Directed By: Fritz Lang; Written By: Fritz Lang & Thea von Harbou
Year of Release: 1931
Country of Release: Weimar Republic
A child murderer, whose crimes are carefully planned and deliberately executed, terrorizes Berlin for more than half a year. After the killer claims another victim, police are under intense pressure to finally catch him, but their increased efforts get them no closer to an arrest, and the city’s passions are stoked.
Made as film was transitioning from silence to talkies, M bears the mark of its noiseless predecessors. It has a silent movie’s exaggerated performances, chapter transitions and contemplative pacing. Even more obviously, the audio sometimes cuts out, leaving us to view disturbing images without accompanying sound. Whether or not it is deliberate audio design, it helps establish a discomforting and uneasy tone, one that permeates the entire picture.
Writer/Director Fritz Lang makes us feel Berlin’s panic and grief at the mysterious deaths of beloved children, deaths no one seems able to prevent or undo. From the opening, where children sing a disturbing nursery rhyme, through the next few minutes when a child, Elsie Beckmann (Inge Landgut), stops to read a poster detailing the central mystery, through nearly all of M’s first half, Lang’s emotional acuity is impressive. His early choices contribute to making the audience so psychologically uncomfortable that we long for vengeance, just like the killer’s victims.
That is when M becomes worthy of its status as a Classic. Just as our anger is most stoked, just when we most want someone to capture the killer, Lang slowly deconstructs the city’s reaction, as well as our own. By depicting mob mentality and badly placed police attention, Lang unflinchingly shows the mistakes otherwise good people can make during times of extreme stress. In fact, the director eventually makes us sympathize with the murderer and question the victims, a one hundred eighty degree transition that could be some of the best psychological filmmaking ever.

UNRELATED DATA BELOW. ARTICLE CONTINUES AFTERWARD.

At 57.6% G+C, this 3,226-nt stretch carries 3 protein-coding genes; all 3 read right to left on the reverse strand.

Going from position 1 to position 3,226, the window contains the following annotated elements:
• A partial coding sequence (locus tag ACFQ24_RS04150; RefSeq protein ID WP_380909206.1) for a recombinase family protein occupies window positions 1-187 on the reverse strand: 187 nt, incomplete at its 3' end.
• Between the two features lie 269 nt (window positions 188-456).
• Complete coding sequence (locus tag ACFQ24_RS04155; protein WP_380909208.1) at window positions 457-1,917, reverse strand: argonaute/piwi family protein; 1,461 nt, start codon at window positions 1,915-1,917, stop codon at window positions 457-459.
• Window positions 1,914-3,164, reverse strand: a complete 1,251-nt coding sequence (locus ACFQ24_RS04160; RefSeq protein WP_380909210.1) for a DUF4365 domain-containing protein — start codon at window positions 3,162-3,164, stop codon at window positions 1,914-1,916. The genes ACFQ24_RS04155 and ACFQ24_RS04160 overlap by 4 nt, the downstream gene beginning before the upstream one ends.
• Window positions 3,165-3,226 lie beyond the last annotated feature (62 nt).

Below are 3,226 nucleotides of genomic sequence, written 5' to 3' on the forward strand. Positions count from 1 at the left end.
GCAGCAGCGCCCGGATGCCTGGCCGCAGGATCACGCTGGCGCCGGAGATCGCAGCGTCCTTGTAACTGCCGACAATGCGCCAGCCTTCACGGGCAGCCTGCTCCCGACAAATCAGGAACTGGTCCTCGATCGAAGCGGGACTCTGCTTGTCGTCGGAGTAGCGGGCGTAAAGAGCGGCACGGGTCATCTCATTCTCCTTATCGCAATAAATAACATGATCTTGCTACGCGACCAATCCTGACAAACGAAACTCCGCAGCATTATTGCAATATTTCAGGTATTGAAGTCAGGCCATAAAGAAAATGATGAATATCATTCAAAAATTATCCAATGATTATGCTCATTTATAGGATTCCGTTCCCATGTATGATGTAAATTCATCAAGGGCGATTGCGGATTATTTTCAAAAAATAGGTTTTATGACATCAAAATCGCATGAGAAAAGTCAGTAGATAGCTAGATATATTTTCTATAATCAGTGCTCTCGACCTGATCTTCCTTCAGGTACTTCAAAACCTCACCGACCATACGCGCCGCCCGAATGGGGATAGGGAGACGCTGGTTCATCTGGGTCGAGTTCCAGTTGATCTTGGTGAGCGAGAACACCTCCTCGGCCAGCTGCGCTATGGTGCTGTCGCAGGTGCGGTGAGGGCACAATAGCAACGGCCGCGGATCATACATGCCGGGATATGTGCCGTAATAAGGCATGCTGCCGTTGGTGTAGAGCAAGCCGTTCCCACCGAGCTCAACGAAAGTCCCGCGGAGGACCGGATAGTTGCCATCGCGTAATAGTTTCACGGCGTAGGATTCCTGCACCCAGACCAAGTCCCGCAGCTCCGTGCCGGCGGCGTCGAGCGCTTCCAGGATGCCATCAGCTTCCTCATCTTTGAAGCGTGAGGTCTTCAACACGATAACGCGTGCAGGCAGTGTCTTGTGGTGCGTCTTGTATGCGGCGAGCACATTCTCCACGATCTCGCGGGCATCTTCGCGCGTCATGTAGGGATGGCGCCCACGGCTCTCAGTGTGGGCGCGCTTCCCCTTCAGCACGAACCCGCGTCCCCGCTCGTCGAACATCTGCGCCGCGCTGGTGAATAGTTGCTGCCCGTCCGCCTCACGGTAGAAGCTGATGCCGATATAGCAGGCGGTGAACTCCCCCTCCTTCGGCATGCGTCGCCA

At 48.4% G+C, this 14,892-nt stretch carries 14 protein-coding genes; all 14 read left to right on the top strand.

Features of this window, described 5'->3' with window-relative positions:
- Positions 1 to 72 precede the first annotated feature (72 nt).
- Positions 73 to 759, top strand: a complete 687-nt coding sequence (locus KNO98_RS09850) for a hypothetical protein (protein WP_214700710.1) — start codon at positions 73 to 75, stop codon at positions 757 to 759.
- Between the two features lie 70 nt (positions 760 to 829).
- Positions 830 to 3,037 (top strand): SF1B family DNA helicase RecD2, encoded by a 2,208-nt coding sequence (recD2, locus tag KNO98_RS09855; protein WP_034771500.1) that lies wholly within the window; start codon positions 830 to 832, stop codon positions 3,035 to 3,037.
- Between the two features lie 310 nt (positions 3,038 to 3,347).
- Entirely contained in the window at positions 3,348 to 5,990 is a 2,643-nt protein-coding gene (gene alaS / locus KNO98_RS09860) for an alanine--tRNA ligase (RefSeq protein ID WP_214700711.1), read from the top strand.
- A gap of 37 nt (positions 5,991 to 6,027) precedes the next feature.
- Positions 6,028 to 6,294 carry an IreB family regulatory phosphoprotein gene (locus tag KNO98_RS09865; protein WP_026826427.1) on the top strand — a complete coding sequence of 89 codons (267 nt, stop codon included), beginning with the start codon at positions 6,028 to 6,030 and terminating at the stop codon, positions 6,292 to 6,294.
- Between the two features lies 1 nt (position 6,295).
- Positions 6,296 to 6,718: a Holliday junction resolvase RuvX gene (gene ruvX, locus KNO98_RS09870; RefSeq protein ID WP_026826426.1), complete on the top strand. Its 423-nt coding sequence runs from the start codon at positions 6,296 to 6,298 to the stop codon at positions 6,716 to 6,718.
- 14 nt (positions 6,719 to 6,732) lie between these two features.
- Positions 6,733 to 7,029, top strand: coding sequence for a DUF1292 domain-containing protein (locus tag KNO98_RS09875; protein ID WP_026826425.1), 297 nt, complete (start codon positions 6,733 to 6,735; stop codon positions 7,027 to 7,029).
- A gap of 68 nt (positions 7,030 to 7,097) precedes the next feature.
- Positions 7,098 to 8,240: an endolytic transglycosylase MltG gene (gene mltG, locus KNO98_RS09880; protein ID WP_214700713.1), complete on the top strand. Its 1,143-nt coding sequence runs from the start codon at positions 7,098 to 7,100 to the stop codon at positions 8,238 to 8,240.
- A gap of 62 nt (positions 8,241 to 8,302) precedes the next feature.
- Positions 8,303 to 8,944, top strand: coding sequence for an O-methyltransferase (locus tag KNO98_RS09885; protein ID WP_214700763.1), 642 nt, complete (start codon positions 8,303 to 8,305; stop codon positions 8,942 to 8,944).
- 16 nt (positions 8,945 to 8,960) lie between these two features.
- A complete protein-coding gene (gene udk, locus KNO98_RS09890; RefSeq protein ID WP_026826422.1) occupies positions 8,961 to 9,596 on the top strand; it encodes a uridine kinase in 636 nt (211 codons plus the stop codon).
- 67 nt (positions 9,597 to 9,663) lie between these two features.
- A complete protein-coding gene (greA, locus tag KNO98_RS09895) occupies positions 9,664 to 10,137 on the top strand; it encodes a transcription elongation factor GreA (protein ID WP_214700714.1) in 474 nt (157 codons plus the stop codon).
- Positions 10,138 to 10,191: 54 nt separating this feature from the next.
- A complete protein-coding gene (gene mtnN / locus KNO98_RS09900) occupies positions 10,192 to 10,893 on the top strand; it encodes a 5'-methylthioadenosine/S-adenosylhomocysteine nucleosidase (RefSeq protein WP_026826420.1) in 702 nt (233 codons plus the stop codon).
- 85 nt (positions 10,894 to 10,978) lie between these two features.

Franz Lang deserves much of the credit, but not all of it. The rest goes to actor Peter Lorre, who plays the killer, Hans Beckert, with such careful scene-chewing exaggeration that we understand the man’s psychosis, fear and mental instability. It is a powerhouse performance that captures Lang’s intent and hammers home the picture’s themes.
Themes just as relevant today as they were in 1931. What is the difference between justice and vengeance? How should we treat or punish criminals with mental illnesses? What are the best ways to ensure children are safe but also free to form their own identities? And more. Modern society hasn’t answered these questions any more effectively than depression-era society had, which means M remains a powerful artistic achievement, even eighty-plus years after its creation.
In other words, M is superlative.
But it is not quite perfect. In focusing so much on societal reaction to Beckert’s crimes, the film introduces countless characters, many of which blend together. Moreover, given that Beckert has eluded investigation for the better part of a year, the people looking for him might identify him a touch too easily.
That said, the flaws are incredibly minor. This is a dynamic film, and one I cannot recommend more strenuously.